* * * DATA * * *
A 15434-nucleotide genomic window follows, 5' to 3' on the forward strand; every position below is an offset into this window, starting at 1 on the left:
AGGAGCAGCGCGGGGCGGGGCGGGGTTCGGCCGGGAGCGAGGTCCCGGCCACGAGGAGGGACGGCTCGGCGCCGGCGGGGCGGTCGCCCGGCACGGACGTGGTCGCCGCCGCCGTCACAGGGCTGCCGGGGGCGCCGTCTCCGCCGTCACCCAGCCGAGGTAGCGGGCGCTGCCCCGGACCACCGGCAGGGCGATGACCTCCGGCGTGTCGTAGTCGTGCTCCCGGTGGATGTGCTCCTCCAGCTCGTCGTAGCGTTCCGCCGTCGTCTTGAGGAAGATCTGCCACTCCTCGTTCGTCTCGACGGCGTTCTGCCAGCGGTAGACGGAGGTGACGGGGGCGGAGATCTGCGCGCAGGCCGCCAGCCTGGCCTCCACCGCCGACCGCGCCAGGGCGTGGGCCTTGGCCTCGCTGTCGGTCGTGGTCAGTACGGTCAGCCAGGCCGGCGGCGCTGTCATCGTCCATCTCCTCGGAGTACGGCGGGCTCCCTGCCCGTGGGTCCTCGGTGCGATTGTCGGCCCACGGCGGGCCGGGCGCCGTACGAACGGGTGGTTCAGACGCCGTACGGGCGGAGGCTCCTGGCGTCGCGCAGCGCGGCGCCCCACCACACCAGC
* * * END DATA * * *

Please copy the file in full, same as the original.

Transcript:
A 15434-nucleotide genomic window follows, 5' to 3' on the forward strand; every position below is an offset into this window, starting at 1 on the left:
AGGAGCAGCGCGGGGCGGGGCGGGGTTCGGCCGGGAGCGAGGTCCCGGCCACGAGGAGGGACGGCTCGGCGCCGGCGGGGCGGTCGCCCGGCACGGACGTGGTCGCCGCCGCCGTCACAGGGCTGCCGGGGGCGCCGTCTCCGCCGTCACCCAGCCGAGGTAGCGGGCGCTGCCCCGGACCACCGGCAGGGCGATGACCTCCGGCGTGTCGTAGTCGTGCTCCCGGTGGATGTGCTCCTCCAGCTCGTCGTAGCGTTCCGCCGTCGTCTTGAGGAAGATCTGCCACTCCTCGTTCGTCTCGACGGCGTTCTGCCAGCGGTAGACGGAGGTGACGGGGGCGGAGATCTGCGCGCAGGCCGCCAGCCTGGCCTCCACCGCCGACCGCGCCAGGGCGTGGGCCTTGGCCTCGCTGTCGGTCGTGGTCAGTACGGTCAGCCAGGCCGGCGGCGCTGTCATCGTCCATCTCCTCGGAGTACGGCGGGCTCCCTGCCCGTGGGTCCTCGGTGCGATTGTCGGCCCACGGCGGGCCGGGCGCCGTACGAACGGGTGGTTCAGACGCCGTACGGGCGGAGGCTCCTGGCGTCGCGCAGCGCGGCGCCCCACCACACCAGC